After pulling weeds and tending to plants all summer, it’s tempting for a gardener like me to hang up the hoe as soon as the last bunch of kale is gathered and the last tomato is picked–or frost-bitten, as is often the case in Montana. Finally, a break from the daily maintenance of a 52-foot plot!
But before stowing away all of my implements for the winter, I have a few final tasks to tend to. In a plot like mine, sewn on soil that is far from ideal for planting, it is critical to take measures to improve the soil a little bit each year so that its clay-like, calcium-poor quality will gradually transform into a carbon-rich, nutrient-dense bed for my fruits and vegetables.
This past May I attended a soil seminar by international specialist Nicole Masters, who has been consulting with a local rancher in my area to improve the health of his grazing range. I gleaned numerous takeaways from Masters’ workshop, which focused on practices engineered to get carbon back into our soils and out of the atmosphere, where it contributes to global warming. Most of these practices must be implemented well in advance of planting in order to reap their benefits, making fall just as important a season for gardeners as spring and summer.
During her seminar, Masters discussed the critical role that carbon plays in retaining moisture and nutrients in our soil as well as the consequent decline in fertility that occurs when topsoils are mistreated, as they commonly are in industrial agricultural operations (not to mention the disruption caused by urban and suburban land uses). In the middle of the last century in Montana, where I live, soil carbon levels hovered around 20% whereas today those levels linger between just 1.5 and 2.5%, resulting in reduced moisture and nutrient content. No wonder we are not getting enough minerals such as magnesium in our systems for healthy sleep!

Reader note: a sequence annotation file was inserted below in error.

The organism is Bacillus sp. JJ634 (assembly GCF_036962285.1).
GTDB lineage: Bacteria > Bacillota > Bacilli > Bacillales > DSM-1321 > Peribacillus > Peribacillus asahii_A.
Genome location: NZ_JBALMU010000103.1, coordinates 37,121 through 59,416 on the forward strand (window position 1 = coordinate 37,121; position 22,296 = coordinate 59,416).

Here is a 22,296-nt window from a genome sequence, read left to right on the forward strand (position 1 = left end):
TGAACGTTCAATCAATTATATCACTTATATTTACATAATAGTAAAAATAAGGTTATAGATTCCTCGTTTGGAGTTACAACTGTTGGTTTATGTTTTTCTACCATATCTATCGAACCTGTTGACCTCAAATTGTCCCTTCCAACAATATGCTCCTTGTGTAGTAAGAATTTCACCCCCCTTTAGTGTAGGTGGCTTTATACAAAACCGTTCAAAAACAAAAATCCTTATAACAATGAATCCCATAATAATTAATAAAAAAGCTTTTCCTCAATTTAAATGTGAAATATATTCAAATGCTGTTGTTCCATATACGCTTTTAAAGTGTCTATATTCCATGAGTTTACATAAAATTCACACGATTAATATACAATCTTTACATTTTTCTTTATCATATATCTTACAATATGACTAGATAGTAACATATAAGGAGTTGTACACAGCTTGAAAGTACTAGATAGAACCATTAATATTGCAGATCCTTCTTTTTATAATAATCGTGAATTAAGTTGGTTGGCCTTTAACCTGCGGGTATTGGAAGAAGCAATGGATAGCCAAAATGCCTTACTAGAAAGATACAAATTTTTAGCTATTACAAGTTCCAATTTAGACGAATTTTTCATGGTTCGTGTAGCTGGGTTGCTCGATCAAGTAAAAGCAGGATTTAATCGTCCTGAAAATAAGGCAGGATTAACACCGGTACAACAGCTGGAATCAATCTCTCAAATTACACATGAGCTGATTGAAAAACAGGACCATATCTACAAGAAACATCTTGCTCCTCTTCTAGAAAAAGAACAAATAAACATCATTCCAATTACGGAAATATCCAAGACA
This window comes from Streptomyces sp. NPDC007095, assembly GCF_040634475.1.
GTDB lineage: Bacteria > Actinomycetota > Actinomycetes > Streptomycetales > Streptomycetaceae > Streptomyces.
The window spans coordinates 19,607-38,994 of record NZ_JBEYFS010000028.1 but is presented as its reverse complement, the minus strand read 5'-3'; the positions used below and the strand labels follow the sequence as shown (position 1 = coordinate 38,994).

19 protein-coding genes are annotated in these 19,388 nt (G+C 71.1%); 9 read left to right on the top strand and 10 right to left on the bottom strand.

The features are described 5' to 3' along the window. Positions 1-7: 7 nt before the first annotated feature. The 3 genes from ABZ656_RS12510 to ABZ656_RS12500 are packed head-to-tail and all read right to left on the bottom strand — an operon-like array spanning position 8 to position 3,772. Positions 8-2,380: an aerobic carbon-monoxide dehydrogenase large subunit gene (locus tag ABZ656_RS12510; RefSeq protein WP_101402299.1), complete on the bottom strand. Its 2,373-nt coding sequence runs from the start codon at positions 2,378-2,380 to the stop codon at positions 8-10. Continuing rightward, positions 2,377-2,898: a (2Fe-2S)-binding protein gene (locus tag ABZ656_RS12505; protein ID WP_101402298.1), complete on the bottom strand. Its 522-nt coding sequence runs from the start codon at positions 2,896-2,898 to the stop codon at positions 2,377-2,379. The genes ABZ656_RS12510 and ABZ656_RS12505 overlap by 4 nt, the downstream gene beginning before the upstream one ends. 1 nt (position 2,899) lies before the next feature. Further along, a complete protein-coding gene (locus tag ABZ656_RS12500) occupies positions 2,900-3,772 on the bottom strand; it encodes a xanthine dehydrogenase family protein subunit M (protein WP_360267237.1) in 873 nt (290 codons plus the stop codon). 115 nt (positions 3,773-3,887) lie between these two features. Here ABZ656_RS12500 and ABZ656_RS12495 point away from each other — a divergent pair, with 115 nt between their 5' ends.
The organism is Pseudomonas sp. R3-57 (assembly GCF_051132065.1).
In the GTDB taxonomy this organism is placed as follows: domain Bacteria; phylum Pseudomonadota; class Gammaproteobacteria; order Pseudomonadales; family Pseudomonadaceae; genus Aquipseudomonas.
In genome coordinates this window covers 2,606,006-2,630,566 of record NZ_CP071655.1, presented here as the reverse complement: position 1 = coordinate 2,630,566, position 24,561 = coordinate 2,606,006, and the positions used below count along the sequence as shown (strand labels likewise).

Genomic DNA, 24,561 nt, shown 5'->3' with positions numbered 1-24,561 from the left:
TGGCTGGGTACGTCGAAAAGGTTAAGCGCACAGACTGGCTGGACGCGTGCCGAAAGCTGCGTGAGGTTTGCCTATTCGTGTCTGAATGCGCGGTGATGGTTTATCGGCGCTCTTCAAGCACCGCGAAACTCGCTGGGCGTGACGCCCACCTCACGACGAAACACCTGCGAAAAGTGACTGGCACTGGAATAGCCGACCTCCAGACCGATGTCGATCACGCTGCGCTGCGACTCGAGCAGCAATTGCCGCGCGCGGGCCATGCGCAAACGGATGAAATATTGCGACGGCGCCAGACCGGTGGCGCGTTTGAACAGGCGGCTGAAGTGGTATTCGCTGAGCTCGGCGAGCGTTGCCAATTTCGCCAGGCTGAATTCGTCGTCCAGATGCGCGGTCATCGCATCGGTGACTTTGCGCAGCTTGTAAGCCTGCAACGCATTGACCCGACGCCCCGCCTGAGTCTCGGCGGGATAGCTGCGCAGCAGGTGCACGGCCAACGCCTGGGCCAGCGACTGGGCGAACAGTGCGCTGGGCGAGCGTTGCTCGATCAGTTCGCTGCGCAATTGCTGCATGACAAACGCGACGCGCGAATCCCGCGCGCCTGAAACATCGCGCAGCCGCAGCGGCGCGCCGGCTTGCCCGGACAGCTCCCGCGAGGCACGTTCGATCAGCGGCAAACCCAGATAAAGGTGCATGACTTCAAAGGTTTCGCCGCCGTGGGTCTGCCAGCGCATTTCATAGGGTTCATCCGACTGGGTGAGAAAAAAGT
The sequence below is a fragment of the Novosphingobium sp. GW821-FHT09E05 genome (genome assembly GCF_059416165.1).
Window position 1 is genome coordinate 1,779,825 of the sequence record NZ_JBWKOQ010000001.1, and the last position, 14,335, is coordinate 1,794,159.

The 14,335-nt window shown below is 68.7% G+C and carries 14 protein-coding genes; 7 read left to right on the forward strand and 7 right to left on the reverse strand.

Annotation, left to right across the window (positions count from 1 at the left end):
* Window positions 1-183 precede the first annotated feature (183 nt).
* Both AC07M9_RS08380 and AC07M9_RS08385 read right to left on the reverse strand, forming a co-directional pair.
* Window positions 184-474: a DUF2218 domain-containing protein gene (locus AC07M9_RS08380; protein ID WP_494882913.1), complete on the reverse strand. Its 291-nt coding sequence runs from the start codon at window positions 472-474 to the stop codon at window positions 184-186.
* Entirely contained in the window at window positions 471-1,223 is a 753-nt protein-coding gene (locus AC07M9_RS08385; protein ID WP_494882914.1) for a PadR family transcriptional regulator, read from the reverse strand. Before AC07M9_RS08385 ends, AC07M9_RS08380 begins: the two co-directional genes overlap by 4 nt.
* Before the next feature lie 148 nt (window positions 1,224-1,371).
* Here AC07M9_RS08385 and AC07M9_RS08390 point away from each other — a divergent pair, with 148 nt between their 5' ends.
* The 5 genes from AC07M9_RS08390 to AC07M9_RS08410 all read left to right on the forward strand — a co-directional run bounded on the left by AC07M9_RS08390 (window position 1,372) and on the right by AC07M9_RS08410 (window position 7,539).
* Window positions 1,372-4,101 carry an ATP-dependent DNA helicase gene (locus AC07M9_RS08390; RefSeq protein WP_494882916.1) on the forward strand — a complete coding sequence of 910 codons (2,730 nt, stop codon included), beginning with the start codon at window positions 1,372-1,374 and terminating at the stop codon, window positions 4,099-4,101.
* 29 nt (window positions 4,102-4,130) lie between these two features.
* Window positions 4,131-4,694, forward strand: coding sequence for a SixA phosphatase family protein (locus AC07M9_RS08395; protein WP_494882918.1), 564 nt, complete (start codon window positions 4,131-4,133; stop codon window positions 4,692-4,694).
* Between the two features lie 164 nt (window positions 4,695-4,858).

Masters shared numerous soil-building practices that can help reverse this trend such as minimizing tillage, herbicides, pesticides, and chemical fertilizers and replacing them instead with natural soil amendments such as organic compost, compost tea, cover crops, fish meal, manure, mulches, and lime, all of which provide food for the microorganisms that play a critical role in soil health as well as add the nutrients necessary for plant growth (man-made amendments simply furnish isolated minerals without feeding soil organisms). Much of this I already knew; I bed my garden down with leaf and grass clippings every fall (as shown in the photo above), underneath which I leave the remains of any plants I pulled up. The clippings and plant remains feed the earthworms and microorganisms beneath the surface throughout the winter. In the spring, I add a handful of organic compost along with each seed that I sow.
But one thing I DIDN’T know before attending Masters’ seminar was how to read the weeds in my yard to determine just what types of soil amendments I should be adding to my soil to correct its unique imbalances. According to Masters, every weed species has evolved to thrive in very specific soil conditions, a fact that can be a boon to gardeners rather than a bane. By identifying the weeds in our plots and determining the types of conditions that those weeds thrive in, we can learn a great deal about the types of soils we are dealing with.